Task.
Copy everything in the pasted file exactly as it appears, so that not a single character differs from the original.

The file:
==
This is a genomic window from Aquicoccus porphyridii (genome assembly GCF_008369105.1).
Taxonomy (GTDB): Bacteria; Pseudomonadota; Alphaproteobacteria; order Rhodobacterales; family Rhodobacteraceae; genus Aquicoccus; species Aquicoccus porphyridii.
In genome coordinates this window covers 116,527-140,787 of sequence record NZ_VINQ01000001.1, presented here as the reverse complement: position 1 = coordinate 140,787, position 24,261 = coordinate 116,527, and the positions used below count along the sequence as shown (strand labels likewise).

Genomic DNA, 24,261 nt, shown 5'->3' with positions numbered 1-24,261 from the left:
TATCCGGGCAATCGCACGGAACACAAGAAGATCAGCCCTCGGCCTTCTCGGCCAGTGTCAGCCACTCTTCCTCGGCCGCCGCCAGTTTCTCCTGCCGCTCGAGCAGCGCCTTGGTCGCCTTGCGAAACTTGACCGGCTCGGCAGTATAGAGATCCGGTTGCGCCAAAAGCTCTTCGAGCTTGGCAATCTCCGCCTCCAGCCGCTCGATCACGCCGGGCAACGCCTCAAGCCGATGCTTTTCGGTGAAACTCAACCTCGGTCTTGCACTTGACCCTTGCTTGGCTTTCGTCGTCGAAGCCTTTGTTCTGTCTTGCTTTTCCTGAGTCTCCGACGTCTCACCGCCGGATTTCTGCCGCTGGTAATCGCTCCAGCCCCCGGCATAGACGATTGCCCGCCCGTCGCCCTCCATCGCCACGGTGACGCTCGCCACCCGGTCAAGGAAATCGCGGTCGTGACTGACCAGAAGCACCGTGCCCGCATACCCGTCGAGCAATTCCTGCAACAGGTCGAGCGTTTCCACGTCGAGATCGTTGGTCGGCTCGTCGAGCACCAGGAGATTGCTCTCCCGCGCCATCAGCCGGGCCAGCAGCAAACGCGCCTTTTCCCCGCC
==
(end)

This is a genomic window from Aquicoccus porphyridii (genome assembly GCF_008369105.1).
Taxonomy (GTDB): Bacteria; Pseudomonadota; Alphaproteobacteria; order Rhodobacterales; family Rhodobacteraceae; genus Aquicoccus; species Aquicoccus porphyridii.
In genome coordinates this window covers 116,527-140,787 of sequence record NZ_VINQ01000001.1, presented here as the reverse complement: position 1 = coordinate 140,787, position 24,261 = coordinate 116,527, and the positions used below count along the sequence as shown (strand labels likewise).

Genomic DNA, 24,261 nt, shown 5'->3' with positions numbered 1-24,261 from the left:
TATCCGGGCAATCGCACGGAACACAAGAAGATCAGCCCTCGGCCTTCTCGGCCAGTGTCAGCCACTCTTCCTCGGCCGCCGCCAGTTTCTCCTGCCGCTCGAGCAGCGCCTTGGTCGCCTTGCGAAACTTGACCGGCTCGGCAGTATAGAGATCCGGTTGCGCCAAAAGCTCTTCGAGCTTGGCAATCTCCGCCTCCAGCCGCTCGATCACGCCGGGCAACGCCTCAAGCCGATGCTTTTCGGTGAAACTCAACCTCGGTCTTGCACTTGACCCTTGCTTGGCTTTCGTCGTCGAAGCCTTTGTTCTGTCTTGCTTTTCCTGAGTCTCCGACGTCTCACCGCCGGATTTCTGCCGCTGGTAATCGCTCCAGCCCCCGGCATAGACGATTGCCCGCCCGTCGCCCTCCATCGCCACGGTGACGCTCGCCACCCGGTCAAGGAAATCGCGGTCGTGACTGACCAGAAGCACCGTGCCCGCATACCCGTCGAGCAATTCCTGCAACAGGTCGAGCGTTTCCACGTCGAGATCGTTGGTCGGCTCGTCGAGCACCAGGAGATTGCTCTCCCGCGCCATCAGCCGGGCCAGCAGCAAACGCGCCTTTTCCCCGCC